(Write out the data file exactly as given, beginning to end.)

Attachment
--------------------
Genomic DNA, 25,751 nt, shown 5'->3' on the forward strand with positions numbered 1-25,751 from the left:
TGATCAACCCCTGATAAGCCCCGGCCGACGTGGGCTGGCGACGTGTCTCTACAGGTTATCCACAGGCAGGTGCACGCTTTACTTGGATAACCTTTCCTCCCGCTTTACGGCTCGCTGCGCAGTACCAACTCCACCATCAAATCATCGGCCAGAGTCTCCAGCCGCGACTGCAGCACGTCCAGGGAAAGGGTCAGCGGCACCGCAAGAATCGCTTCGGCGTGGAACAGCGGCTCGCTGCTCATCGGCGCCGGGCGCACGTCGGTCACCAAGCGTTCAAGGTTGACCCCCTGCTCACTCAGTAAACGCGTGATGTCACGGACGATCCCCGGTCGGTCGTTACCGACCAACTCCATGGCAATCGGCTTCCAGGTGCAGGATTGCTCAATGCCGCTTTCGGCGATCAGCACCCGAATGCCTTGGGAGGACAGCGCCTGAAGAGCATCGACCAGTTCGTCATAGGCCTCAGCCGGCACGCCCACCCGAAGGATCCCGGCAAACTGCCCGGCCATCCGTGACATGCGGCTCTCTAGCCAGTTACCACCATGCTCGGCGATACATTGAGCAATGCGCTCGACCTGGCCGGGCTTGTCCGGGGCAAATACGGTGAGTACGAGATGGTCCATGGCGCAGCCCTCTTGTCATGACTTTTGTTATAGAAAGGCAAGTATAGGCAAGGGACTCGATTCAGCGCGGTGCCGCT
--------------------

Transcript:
Genomic DNA, 25,751 nt, shown 5'->3' on the forward strand with positions numbered 1-25,751 from the left:
TGATCAACCCCTGATAAGCCCCGGCCGACGTGGGCTGGCGACGTGTCTCTACAGGTTATCCACAGGCAGGTGCACGCTTTACTTGGATAACCTTTCCTCCCGCTTTACGGCTCGCTGCGCAGTACCAACTCCACCATCAAATCATCGGCCAGAGTCTCCAGCCGCGACTGCAGCACGTCCAGGGAAAGGGTCAGCGGCACCGCAAGAATCGCTTCGGCGTGGAACAGCGGCTCGCTGCTCATCGGCGCCGGGCGCACGTCGGTCACCAAGCGTTCAAGGTTGACCCCCTGCTCACTCAGTAAACGCGTGATGTCACGGACGATCCCCGGTCGGTCGTTACCGACCAACTCCATGGCAATCGGCTTCCAGGTGCAGGATTGCTCAATGCCGCTTTCGGCGATCAGCACCCGAATGCCTTGGGAGGACAGCGCCTGAAGAGCATCGACCAGTTCGTCATAGGCCTCAGCCGGCACGCCCACCCGAAGGATCCCGGCAAACTGCCCGGCCATCCGTGACATGCGGCTCTCTAGCCAGTTACCACCATGCTCGGCGATACATTGAGCAATGCGCTCGACCTGGCCGGGCTTGTCCGGGGCAAATACGGTGAGTACGAGATGGTCCATGGCGCAGCCCTCTTGTCATGACTTTTGTTATAGAAAGGCAAGTATAGGCAAGGGACTCGATTCAGCGCGGTGCCGCT